Recall when Guitar Hero: Warriors of Rock came out last year. One million copies of Soundgarden’s Telephantasm: A Retrospective, were packed in. The album literally went platinum on the day the game released, because those one million copies were non-returnable. Effectively, the album sold a million units before the first copy of Warriors of Rock left a store. Granted, it wouldn’t have been eligible for this particular Grammy category since it featured previously released music, but if an album packed in with a video game can receive RIAA platinum certification, then there is no reason an original soundtrack included with limited edition versions of shouldn’t be considered for inclusion in a game music Grammy category.
If the sheer number of releases isn’t a convincing reason, then consider what the music industry considers its bread and butter. Sales. According to SoundScan, the HALO soundtracks released by the Sumthing Else Music Works label are approaching 500,000 units sold in the US. There are mainstream music acts who can’t claim those numbers.
Or perhaps it should be a question of quality over quantity. Much like this year’s Grammy awards eschewed big selling/virally popular artists like Lady Gaga and Justin Bieber to bestow awards upon Arcade Fire and Esperanza Spalding, it is very easy justify the quality, originality and care that goes into the composing of game soundtracks. All you have to do is listen. Whereas film and TV scores are created for linear purposes, game soundtracks have a dual purpose. They not only have to support the story in a linear fashion, but much of it needs to be interactive, evolving with the players actions. And for the lucky games that do receive a game soundtrack release, the music then needs to be put into a logical, listenable order by its creator.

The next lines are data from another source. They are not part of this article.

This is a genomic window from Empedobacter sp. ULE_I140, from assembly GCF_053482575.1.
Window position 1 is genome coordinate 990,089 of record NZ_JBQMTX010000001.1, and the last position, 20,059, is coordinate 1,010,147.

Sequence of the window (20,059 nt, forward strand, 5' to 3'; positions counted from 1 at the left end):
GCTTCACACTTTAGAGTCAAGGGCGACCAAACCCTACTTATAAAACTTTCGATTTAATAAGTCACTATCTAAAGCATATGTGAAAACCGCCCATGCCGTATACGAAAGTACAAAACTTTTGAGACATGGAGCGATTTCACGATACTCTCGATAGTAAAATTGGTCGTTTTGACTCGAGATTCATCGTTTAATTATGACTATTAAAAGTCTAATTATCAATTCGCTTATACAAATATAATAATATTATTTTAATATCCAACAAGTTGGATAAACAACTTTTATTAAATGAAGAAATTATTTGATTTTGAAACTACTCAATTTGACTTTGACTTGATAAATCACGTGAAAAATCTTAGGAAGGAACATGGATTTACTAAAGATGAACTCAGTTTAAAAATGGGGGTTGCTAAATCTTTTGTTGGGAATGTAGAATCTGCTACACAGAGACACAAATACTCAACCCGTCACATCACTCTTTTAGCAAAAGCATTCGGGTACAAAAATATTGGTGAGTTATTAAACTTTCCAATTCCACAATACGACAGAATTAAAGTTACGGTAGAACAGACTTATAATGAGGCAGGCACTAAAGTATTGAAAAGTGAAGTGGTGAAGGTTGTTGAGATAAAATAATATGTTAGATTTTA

But why do we care? Really, at the end of the day, why should it even matter if video game music has its own Grammy category? Because it is an affirmation, an acknowledgment that what a composer created deserved to be singled out for recognition. Naysayers of awards shows have their own opinions about the legitimacy of such events. More than a few of you probably even felt Ricky Gervais was right in taking comedic shots at a few celebrities at the Golden Globes last month. But, for those in any part of the entertainment industry who are on the receiving end of a golden statue, it comes down to recognition of a job well done, in most cases by their peers. And who doesn’t like that? Who here got worked up when the phrase “video games cannot be art” got thrown around by a famous film reviewer? More than most of you we’d wager. A dedicated award for game music at the Grammys would be a pretty big step towards reversing that sort of thinking.
If you want further proof, just look how excited the game world got when Christopher Tin won his award. There wasn’t a video game blog worth its bandwidth that didn’t pick up the story and countless gamers added their own congratulations in comments sections. Gamers, maybe even more so than hardcore fans of other entertainment forms, truly feel camaraderie with the people who create all aspects of the worlds they play in, so really, WE care about that recognition.
There are currently 109 categories in the Grammy awards, only a fraction of which make the actual telecast. That’s fine. Game music fans and the artists who create the sounds those fans love aren’t asking for air time. Just a category. Besides 110 is a much nicer total number of awards. Wouldn’t you agree? It took a dozen years before a piece of music originally created for a video game, would get the honor of a Grammy. Let’s hope that is doesn’t take another decade-plus for NARAS to carve out a single niche in their long list of awards to recognize the efforts of the talented men and women who breathe musical life into the games we all enjoy so much.